Consumers bought less than expected in December
UK retail sales rose by just 0.3% between November and December, according to official figures.
The rise in sales volumes in the run-up to Christmas was lower than expected, with analysts having predicted a rise of more than 1%.
Rising prices were blamed for the slow increase, with prices increasing at their fastest rate in nine months.
As a result retail sales by value were stronger in December, rising by 0.9% compared with November.
Sales by value were up 3.6% from December 2008.
Economists said the figures, released by the Office for National Statistics, were disappointing given the positive reports from retailers over the festive period.
There was also concern that the increase in VAT, which came into effect in January, did little to boost sales in December.
"Sales should have received at least some boost from consumers bringing forward spending ahead of the VAT rise," said Vicky Redwood, UK economist at Capital Economics.
"Without this, sales would presumably have dropped. They are clearly a timely reminder that consumers shouldn't be relied on to drive a strong economic recovery."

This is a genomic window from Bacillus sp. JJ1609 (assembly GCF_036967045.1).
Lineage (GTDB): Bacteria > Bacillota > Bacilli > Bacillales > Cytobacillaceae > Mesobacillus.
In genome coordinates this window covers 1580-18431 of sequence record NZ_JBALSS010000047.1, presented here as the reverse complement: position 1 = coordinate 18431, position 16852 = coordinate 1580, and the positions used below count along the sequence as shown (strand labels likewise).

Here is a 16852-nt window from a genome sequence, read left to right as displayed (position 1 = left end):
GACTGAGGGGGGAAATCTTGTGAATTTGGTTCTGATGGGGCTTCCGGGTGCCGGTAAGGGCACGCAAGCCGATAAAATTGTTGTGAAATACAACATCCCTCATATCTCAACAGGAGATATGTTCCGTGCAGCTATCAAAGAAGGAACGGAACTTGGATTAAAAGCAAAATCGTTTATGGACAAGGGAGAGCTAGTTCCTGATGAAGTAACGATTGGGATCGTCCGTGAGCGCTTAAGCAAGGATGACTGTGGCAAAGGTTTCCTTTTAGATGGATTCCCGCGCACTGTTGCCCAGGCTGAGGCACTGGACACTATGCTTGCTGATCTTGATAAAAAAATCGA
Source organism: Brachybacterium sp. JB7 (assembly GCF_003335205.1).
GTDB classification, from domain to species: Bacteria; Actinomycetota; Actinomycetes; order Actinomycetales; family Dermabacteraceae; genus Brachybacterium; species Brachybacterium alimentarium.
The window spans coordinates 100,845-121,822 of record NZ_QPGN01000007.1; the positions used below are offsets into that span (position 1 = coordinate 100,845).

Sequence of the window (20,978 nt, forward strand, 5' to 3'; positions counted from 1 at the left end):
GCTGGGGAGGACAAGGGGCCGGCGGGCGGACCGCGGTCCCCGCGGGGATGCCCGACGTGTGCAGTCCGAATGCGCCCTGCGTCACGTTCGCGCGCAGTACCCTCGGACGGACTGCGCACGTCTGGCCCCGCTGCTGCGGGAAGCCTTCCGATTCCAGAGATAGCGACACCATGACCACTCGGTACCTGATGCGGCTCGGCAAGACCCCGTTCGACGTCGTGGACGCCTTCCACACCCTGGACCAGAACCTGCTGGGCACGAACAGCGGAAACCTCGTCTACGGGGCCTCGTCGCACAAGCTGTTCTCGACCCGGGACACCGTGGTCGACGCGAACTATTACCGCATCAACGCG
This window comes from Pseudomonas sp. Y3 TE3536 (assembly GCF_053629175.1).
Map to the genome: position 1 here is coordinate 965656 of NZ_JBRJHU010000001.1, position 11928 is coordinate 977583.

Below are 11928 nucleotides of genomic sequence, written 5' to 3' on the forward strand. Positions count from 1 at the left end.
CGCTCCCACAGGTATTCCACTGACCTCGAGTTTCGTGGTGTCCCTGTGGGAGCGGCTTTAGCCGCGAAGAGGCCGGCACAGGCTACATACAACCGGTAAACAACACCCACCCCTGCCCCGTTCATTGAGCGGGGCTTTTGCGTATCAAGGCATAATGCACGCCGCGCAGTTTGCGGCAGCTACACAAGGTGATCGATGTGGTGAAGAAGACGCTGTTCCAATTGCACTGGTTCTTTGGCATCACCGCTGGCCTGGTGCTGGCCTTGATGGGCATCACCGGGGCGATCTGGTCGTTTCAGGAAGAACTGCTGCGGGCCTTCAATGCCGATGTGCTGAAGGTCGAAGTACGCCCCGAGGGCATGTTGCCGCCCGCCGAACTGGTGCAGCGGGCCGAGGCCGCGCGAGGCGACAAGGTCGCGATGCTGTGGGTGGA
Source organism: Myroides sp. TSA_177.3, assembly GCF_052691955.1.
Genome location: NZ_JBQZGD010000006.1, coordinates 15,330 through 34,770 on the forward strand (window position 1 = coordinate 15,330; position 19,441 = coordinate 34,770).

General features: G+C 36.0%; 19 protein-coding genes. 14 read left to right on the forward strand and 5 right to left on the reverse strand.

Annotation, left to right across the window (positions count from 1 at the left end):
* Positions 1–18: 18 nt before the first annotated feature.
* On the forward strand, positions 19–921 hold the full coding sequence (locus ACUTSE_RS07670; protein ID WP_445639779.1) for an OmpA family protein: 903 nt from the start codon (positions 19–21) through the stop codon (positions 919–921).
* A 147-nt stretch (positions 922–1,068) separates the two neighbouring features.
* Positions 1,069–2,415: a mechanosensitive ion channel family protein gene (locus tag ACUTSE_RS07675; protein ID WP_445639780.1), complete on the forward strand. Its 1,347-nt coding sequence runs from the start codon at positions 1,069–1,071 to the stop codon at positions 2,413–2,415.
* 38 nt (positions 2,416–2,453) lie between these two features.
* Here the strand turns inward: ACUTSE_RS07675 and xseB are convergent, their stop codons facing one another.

The biggest rise was seen in the amount of money spent on food - up 4.9% on a year earlier. Non-food spending was up 1.9%.
Separate figures released today showed that people have been increasingly turning to the internet for their Christmas shopping.
Figures from IMRG Capgemini showed that online retail sales hit £5.46bn in December, an increase of 17% compared with the same month the previous year and up 3.8% from November.
Gifts and accessories showed the biggest jump compared with the previous year.
"2010 looks set to produce another year of strong results for e-retail, with demand expected to remain high as consumers habitually look online for best buys," said James Roper, chief executive of IMRG.
The cold weather has also boosted online sales, according to the research company GfK NOP.
A survey carried out by the company found 27% of consumers who had intended to go shopping on the High Street had turned to the internet instead because of the sub-zero temperatures.
GfK NOP director Ivan Browne said the weather conditions in the first two weeks of 2010 had a "significant effect" on retailers during the crucial winter sales season.